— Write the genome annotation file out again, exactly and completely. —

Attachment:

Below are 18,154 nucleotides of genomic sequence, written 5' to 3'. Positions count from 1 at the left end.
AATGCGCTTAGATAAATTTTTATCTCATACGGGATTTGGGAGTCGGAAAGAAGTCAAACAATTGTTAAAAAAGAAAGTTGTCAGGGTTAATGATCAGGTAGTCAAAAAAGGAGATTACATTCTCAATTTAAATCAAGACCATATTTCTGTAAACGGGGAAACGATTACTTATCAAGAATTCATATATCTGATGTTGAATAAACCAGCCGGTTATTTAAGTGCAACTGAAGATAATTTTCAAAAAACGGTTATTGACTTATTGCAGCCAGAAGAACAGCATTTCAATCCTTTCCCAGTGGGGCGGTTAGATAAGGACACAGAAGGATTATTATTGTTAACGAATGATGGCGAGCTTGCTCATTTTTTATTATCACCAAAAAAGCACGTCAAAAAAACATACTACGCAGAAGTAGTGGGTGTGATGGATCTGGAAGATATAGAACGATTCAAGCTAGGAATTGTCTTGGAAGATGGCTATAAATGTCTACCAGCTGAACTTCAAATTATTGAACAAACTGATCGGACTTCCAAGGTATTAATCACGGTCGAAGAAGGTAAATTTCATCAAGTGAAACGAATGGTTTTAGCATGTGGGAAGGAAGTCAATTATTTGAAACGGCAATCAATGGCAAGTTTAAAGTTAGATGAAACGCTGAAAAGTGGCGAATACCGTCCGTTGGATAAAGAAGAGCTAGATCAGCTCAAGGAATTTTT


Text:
Below are 18,154 nucleotides of genomic sequence, written 5' to 3'. Positions count from 1 at the left end.
AATGCGCTTAGATAAATTTTTATCTCATACGGGATTTGGGAGTCGGAAAGAAGTCAAACAATTGTTAAAAAAGAAAGTTGTCAGGGTTAATGATCAGGTAGTCAAAAAAGGAGATTACATTCTCAATTTAAATCAAGACCATATTTCTGTAAACGGGGAAACGATTACTTATCAAGAATTCATATATCTGATGTTGAATAAACCAGCCGGTTATTTAAGTGCAACTGAAGATAATTTTCAAAAAACGGTTATTGACTTATTGCAGCCAGAAGAACAGCATTTCAATCCTTTCCCAGTGGGGCGGTTAGATAAGGACACAGAAGGATTATTATTGTTAACGAATGATGGCGAGCTTGCTCATTTTTTATTATCACCAAAAAAGCACGTCAAAAAAACATACTACGCAGAAGTAGTGGGTGTGATGGATCTGGAAGATATAGAACGATTCAAGCTAGGAATTGTCTTGGAAGATGGCTATAAATGTCTACCAGCTGAACTTCAAATTATTGAACAAACTGATCGGACTTCCAAGGTATTAATCACGGTCGAAGAAGGTAAATTTCATCAAGTGAAACGAATGGTTTTAGCATGTGGGAAGGAAGTCAATTATTTGAAACGGCAATCAATGGCAAGTTTAAAGTTAGATGAAACGCTGAAAAGTGGCGAATACCGTCCGTTGGATAAAGAAGAGCTAGATCAGCTCAAGGAATTTTT